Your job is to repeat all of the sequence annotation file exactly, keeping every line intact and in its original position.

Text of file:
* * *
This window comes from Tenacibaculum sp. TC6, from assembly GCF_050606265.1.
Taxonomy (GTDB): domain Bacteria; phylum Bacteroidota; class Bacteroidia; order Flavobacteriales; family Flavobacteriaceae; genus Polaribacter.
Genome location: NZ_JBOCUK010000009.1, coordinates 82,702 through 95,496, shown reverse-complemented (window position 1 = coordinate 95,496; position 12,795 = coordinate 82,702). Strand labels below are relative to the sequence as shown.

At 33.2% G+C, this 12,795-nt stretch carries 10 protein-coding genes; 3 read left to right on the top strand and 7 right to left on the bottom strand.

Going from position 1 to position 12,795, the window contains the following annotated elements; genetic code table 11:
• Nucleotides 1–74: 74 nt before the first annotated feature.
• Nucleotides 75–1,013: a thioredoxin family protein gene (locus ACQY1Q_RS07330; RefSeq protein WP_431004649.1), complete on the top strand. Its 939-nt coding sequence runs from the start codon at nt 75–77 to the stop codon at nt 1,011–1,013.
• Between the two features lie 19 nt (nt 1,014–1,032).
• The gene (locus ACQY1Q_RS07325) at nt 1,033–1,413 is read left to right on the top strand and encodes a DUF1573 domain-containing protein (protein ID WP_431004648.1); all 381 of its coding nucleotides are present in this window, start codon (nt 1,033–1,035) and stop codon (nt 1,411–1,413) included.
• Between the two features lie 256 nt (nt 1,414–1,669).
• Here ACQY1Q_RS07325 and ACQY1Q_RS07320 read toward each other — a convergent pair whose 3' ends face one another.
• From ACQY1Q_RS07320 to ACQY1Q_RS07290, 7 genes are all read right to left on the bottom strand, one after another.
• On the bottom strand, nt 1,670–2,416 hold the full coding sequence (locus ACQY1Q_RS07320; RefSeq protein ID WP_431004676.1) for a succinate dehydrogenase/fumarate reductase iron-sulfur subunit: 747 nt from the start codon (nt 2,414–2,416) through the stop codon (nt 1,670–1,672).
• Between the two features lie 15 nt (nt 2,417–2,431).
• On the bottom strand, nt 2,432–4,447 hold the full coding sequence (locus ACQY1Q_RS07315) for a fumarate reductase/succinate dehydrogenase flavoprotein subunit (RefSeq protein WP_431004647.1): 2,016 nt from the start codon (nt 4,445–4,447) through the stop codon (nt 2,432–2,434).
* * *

This window comes from Tenacibaculum sp. TC6, from assembly GCF_050606265.1.
Taxonomy (GTDB): domain Bacteria; phylum Bacteroidota; class Bacteroidia; order Flavobacteriales; family Flavobacteriaceae; genus Polaribacter.
Genome location: NZ_JBOCUK010000009.1, coordinates 82,702 through 95,496, shown reverse-complemented (window position 1 = coordinate 95,496; position 12,795 = coordinate 82,702). Strand labels below are relative to the sequence as shown.

At 33.2% G+C, this 12,795-nt stretch carries 10 protein-coding genes; 3 read left to right on the top strand and 7 right to left on the bottom strand.

Going from position 1 to position 12,795, the window contains the following annotated elements; genetic code table 11:
• Nucleotides 1–74: 74 nt before the first annotated feature.
• Nucleotides 75–1,013: a thioredoxin family protein gene (locus ACQY1Q_RS07330; RefSeq protein WP_431004649.1), complete on the top strand. Its 939-nt coding sequence runs from the start codon at nt 75–77 to the stop codon at nt 1,011–1,013.
• Between the two features lie 19 nt (nt 1,014–1,032).
• The gene (locus ACQY1Q_RS07325) at nt 1,033–1,413 is read left to right on the top strand and encodes a DUF1573 domain-containing protein (protein ID WP_431004648.1); all 381 of its coding nucleotides are present in this window, start codon (nt 1,033–1,035) and stop codon (nt 1,411–1,413) included.
• Between the two features lie 256 nt (nt 1,414–1,669).
• Here ACQY1Q_RS07325 and ACQY1Q_RS07320 read toward each other — a convergent pair whose 3' ends face one another.
• From ACQY1Q_RS07320 to ACQY1Q_RS07290, 7 genes are all read right to left on the bottom strand, one after another.
• On the bottom strand, nt 1,670–2,416 hold the full coding sequence (locus ACQY1Q_RS07320; RefSeq protein ID WP_431004676.1) for a succinate dehydrogenase/fumarate reductase iron-sulfur subunit: 747 nt from the start codon (nt 2,414–2,416) through the stop codon (nt 1,670–1,672).
• Between the two features lie 15 nt (nt 2,417–2,431).
• On the bottom strand, nt 2,432–4,447 hold the full coding sequence (locus ACQY1Q_RS07315) for a fumarate reductase/succinate dehydrogenase flavoprotein subunit (RefSeq protein WP_431004647.1): 2,016 nt from the start codon (nt 4,445–4,447) through the stop codon (nt 2,432–2,434).